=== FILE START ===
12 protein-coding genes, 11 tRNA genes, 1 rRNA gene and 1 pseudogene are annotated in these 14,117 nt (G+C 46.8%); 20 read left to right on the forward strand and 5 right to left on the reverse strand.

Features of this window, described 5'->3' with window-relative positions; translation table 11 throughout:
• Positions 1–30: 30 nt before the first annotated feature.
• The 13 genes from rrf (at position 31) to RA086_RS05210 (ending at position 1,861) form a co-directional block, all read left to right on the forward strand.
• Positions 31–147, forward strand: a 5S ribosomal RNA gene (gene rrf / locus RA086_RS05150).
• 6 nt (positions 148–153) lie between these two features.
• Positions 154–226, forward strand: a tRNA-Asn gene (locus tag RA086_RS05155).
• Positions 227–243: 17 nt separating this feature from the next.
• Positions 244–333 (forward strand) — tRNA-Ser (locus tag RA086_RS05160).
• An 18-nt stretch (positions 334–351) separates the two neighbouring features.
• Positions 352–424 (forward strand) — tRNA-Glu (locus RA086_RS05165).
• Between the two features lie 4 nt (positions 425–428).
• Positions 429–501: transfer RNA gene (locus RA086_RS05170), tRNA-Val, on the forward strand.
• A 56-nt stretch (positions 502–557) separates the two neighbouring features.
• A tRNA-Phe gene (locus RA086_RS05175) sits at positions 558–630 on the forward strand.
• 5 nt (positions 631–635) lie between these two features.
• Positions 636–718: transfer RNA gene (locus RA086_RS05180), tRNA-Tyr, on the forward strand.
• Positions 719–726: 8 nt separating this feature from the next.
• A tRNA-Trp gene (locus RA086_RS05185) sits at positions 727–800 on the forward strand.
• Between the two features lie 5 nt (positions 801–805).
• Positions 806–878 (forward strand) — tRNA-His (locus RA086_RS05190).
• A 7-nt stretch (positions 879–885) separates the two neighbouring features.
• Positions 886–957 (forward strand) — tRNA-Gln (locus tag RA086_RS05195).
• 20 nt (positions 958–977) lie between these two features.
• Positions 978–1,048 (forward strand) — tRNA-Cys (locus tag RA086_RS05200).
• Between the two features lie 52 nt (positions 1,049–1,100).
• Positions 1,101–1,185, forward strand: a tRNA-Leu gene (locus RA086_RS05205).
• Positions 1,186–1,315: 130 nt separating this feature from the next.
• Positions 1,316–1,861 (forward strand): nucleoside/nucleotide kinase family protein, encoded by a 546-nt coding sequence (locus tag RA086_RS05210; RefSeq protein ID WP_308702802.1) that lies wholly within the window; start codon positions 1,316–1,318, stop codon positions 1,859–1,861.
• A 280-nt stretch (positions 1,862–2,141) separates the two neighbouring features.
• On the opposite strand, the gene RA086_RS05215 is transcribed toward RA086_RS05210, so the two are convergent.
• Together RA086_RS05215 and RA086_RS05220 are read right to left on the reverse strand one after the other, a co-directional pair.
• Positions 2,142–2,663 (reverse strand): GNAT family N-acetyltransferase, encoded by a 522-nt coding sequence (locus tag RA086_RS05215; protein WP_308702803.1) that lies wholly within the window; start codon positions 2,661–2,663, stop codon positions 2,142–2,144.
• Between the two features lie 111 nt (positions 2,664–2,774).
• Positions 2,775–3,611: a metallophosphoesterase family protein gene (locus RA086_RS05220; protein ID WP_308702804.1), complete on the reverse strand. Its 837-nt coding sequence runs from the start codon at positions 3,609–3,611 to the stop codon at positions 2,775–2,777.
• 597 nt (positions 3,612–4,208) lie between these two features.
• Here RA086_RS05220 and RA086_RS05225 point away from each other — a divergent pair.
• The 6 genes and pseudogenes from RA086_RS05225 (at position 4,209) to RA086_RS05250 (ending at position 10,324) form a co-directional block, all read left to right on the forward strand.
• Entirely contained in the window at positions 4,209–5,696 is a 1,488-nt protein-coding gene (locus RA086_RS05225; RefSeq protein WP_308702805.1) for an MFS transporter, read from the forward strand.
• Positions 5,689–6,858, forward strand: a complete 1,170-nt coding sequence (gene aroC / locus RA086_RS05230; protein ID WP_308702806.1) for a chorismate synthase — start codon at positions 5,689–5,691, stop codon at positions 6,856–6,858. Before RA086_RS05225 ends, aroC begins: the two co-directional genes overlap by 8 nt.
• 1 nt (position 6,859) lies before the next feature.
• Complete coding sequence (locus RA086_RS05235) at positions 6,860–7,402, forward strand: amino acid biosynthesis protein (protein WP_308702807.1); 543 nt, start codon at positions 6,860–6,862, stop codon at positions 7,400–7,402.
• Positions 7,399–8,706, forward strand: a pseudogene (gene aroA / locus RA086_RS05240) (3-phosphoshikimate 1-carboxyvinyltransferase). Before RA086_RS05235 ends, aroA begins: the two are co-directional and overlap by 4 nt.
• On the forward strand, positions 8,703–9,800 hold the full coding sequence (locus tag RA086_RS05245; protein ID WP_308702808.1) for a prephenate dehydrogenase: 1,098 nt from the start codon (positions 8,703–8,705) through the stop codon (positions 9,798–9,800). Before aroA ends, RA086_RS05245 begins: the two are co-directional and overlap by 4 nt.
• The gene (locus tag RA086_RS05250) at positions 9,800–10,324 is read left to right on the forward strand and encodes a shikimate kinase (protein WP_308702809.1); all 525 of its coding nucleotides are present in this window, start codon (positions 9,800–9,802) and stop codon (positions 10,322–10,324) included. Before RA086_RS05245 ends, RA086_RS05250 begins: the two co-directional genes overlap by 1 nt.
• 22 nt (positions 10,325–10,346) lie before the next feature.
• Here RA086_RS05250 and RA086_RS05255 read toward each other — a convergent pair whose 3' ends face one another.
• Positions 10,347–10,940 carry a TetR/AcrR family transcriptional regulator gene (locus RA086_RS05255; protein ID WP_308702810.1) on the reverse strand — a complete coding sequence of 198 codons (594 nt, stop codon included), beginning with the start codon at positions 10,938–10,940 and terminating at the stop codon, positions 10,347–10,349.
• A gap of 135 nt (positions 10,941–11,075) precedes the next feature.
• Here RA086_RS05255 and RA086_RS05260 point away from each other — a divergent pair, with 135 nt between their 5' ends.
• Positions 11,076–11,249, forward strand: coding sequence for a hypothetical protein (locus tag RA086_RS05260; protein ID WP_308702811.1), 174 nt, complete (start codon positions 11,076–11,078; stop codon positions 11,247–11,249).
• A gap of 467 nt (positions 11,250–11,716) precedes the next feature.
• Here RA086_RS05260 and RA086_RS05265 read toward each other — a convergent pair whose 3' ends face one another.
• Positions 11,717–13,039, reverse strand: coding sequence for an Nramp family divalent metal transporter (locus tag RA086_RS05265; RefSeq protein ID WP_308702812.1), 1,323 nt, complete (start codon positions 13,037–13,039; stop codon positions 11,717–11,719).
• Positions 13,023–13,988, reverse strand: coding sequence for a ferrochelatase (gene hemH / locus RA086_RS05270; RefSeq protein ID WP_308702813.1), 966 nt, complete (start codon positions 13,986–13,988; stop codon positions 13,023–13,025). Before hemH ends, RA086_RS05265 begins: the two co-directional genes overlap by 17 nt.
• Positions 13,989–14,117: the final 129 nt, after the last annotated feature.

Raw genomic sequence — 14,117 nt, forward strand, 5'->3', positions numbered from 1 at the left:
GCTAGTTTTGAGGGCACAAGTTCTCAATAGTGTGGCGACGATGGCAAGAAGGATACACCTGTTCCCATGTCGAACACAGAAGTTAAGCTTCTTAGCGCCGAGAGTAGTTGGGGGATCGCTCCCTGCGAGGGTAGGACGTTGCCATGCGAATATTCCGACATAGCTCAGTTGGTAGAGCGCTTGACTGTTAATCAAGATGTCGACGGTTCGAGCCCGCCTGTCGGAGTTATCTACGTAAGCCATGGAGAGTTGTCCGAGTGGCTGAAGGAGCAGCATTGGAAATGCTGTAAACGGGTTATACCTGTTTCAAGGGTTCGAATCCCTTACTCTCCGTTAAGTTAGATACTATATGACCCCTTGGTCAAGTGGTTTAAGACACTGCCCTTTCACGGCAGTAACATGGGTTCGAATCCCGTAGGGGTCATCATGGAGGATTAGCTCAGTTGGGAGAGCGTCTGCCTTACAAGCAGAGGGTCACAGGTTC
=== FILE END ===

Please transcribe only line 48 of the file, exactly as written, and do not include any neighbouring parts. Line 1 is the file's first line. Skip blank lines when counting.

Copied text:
• Positions 10,347–10,940 carry a TetR/AcrR family transcriptional regulator gene (locus RA086_RS05255; protein ID WP_308702810.1) on the reverse strand — a complete coding sequence of 198 codons (594 nt, stop codon included), beginning with the start codon at positions 10,938–10,940 and terminating at the stop codon, positions 10,347–10,349.